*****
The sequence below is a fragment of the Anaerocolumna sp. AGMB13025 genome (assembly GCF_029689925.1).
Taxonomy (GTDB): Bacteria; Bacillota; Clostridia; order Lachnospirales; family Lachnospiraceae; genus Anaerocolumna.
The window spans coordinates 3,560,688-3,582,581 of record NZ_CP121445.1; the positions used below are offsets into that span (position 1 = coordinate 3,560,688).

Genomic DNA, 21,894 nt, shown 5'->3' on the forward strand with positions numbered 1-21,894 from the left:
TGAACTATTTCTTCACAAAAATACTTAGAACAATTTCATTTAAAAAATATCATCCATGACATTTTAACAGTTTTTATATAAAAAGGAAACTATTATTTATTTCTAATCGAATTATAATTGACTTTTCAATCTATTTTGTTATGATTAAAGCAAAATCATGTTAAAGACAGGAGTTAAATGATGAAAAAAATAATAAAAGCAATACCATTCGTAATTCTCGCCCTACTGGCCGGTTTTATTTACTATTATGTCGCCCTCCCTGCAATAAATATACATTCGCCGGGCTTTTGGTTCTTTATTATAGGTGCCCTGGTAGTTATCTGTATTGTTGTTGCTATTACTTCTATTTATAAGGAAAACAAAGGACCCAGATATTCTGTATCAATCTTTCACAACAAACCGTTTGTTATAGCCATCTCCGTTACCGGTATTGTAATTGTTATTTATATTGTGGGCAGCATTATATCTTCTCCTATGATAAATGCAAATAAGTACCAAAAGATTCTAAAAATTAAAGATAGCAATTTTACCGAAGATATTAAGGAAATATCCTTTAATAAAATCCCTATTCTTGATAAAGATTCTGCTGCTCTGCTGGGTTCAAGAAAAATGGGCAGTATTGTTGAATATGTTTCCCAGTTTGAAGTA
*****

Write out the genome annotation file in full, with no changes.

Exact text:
The sequence below is a fragment of the Anaerocolumna sp. AGMB13025 genome (assembly GCF_029689925.1).
Taxonomy (GTDB): Bacteria; Bacillota; Clostridia; order Lachnospirales; family Lachnospiraceae; genus Anaerocolumna.
The window spans coordinates 3,560,688-3,582,581 of record NZ_CP121445.1; the positions used below are offsets into that span (position 1 = coordinate 3,560,688).

Genomic DNA, 21,894 nt, shown 5'->3' on the forward strand with positions numbered 1-21,894 from the left:
TGAACTATTTCTTCACAAAAATACTTAGAACAATTTCATTTAAAAAATATCATCCATGACATTTTAACAGTTTTTATATAAAAAGGAAACTATTATTTATTTCTAATCGAATTATAATTGACTTTTCAATCTATTTTGTTATGATTAAAGCAAAATCATGTTAAAGACAGGAGTTAAATGATGAAAAAAATAATAAAAGCAATACCATTCGTAATTCTCGCCCTACTGGCCGGTTTTATTTACTATTATGTCGCCCTCCCTGCAATAAATATACATTCGCCGGGCTTTTGGTTCTTTATTATAGGTGCCCTGGTAGTTATCTGTATTGTTGTTGCTATTACTTCTATTTATAAGGAAAACAAAGGACCCAGATATTCTGTATCAATCTTTCACAACAAACCGTTTGTTATAGCCATCTCCGTTACCGGTATTGTAATTGTTATTTATATTGTGGGCAGCATTATATCTTCTCCTATGATAAATGCAAATAAGTACCAAAAGATTCTAAAAATTAAAGATAGCAATTTTACCGAAGATATTAAGGAAATATCCTTTAATAAAATCCCTATTCTTGATAAAGATTCTGCTGCTCTGCTGGGTTCAAGAAAAATGGGCAGTATTGTTGAATATGTTTCCCAGTTTGAAGTA